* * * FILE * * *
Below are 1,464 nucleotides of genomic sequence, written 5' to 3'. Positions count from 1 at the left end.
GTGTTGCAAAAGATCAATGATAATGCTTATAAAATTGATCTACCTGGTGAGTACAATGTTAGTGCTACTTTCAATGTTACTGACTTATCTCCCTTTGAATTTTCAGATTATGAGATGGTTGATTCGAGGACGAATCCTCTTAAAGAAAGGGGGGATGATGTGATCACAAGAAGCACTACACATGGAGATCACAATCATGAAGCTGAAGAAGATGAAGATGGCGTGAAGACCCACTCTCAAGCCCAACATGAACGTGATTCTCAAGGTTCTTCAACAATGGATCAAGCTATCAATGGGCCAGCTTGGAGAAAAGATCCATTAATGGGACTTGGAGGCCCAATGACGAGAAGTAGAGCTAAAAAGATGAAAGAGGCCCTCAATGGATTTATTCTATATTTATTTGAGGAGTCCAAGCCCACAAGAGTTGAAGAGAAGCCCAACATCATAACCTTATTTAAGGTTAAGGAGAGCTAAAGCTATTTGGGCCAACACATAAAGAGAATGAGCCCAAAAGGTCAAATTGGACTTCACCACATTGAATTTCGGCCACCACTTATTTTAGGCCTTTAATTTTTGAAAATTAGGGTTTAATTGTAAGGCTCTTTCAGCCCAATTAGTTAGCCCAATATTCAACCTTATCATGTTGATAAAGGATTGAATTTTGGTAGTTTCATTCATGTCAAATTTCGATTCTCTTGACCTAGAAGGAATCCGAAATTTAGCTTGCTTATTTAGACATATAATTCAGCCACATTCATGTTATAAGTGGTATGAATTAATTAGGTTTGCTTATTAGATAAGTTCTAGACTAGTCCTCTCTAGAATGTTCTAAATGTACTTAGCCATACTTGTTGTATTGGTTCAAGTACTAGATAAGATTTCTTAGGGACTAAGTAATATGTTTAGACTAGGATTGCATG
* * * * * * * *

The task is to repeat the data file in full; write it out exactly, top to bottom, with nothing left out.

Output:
Below are 1,464 nucleotides of genomic sequence, written 5' to 3'. Positions count from 1 at the left end.
GTGTTGCAAAAGATCAATGATAATGCTTATAAAATTGATCTACCTGGTGAGTACAATGTTAGTGCTACTTTCAATGTTACTGACTTATCTCCCTTTGAATTTTCAGATTATGAGATGGTTGATTCGAGGACGAATCCTCTTAAAGAAAGGGGGGATGATGTGATCACAAGAAGCACTACACATGGAGATCACAATCATGAAGCTGAAGAAGATGAAGATGGCGTGAAGACCCACTCTCAAGCCCAACATGAACGTGATTCTCAAGGTTCTTCAACAATGGATCAAGCTATCAATGGGCCAGCTTGGAGAAAAGATCCATTAATGGGACTTGGAGGCCCAATGACGAGAAGTAGAGCTAAAAAGATGAAAGAGGCCCTCAATGGATTTATTCTATATTTATTTGAGGAGTCCAAGCCCACAAGAGTTGAAGAGAAGCCCAACATCATAACCTTATTTAAGGTTAAGGAGAGCTAAAGCTATTTGGGCCAACACATAAAGAGAATGAGCCCAAAAGGTCAAATTGGACTTCACCACATTGAATTTCGGCCACCACTTATTTTAGGCCTTTAATTTTTGAAAATTAGGGTTTAATTGTAAGGCTCTTTCAGCCCAATTAGTTAGCCCAATATTCAACCTTATCATGTTGATAAAGGATTGAATTTTGGTAGTTTCATTCATGTCAAATTTCGATTCTCTTGACCTAGAAGGAATCCGAAATTTAGCTTGCTTATTTAGACATATAATTCAGCCACATTCATGTTATAAGTGGTATGAATTAATTAGGTTTGCTTATTAGATAAGTTCTAGACTAGTCCTCTCTAGAATGTTCTAAATGTACTTAGCCATACTTGTTGTATTGGTTCAAGTACTAGATAAGATTTCTTAGGGACTAAGTAATATGTTTAGACTAGGATTGCATG